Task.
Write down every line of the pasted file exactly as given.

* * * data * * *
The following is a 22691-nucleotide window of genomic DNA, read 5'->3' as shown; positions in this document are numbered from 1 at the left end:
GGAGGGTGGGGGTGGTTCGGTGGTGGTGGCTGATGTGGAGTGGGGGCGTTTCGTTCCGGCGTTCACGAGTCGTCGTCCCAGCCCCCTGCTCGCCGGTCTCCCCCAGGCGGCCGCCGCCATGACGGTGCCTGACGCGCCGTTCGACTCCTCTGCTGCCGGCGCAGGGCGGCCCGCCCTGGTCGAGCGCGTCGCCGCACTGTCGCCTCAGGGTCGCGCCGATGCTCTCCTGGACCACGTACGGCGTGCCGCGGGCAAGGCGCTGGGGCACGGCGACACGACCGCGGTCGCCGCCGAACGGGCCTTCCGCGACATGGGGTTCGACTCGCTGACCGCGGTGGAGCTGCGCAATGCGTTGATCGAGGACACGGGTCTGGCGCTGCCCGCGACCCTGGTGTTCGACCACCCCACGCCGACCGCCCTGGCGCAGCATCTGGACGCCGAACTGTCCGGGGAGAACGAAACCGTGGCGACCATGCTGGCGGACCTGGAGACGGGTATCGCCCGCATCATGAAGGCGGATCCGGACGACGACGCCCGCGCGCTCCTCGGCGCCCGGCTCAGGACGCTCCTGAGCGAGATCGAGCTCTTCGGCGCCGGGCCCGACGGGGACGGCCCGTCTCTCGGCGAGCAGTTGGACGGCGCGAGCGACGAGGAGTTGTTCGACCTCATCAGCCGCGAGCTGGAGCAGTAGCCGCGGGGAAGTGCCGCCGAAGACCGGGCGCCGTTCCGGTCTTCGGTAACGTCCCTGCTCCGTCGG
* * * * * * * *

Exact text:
The following is a 22691-nucleotide window of genomic DNA, read 5'->3' as shown; positions in this document are numbered from 1 at the left end:
GGAGGGTGGGGGTGGTTCGGTGGTGGTGGCTGATGTGGAGTGGGGGCGTTTCGTTCCGGCGTTCACGAGTCGTCGTCCCAGCCCCCTGCTCGCCGGTCTCCCCCAGGCGGCCGCCGCCATGACGGTGCCTGACGCGCCGTTCGACTCCTCTGCTGCCGGCGCAGGGCGGCCCGCCCTGGTCGAGCGCGTCGCCGCACTGTCGCCTCAGGGTCGCGCCGATGCTCTCCTGGACCACGTACGGCGTGCCGCGGGCAAGGCGCTGGGGCACGGCGACACGACCGCGGTCGCCGCCGAACGGGCCTTCCGCGACATGGGGTTCGACTCGCTGACCGCGGTGGAGCTGCGCAATGCGTTGATCGAGGACACGGGTCTGGCGCTGCCCGCGACCCTGGTGTTCGACCACCCCACGCCGACCGCCCTGGCGCAGCATCTGGACGCCGAACTGTCCGGGGAGAACGAAACCGTGGCGACCATGCTGGCGGACCTGGAGACGGGTATCGCCCGCATCATGAAGGCGGATCCGGACGACGACGCCCGCGCGCTCCTCGGCGCCCGGCTCAGGACGCTCCTGAGCGAGATCGAGCTCTTCGGCGCCGGGCCCGACGGGGACGGCCCGTCTCTCGGCGAGCAGTTGGACGGCGCGAGCGACGAGGAGTTGTTCGACCTCATCAGCCGCGAGCTGGAGCAGTAGCCGCGGGGAAGTGCCGCCGAAGACCGGGCGCCGTTCCGGTCTTCGGTAACGTCCCTGCTCCGTCGG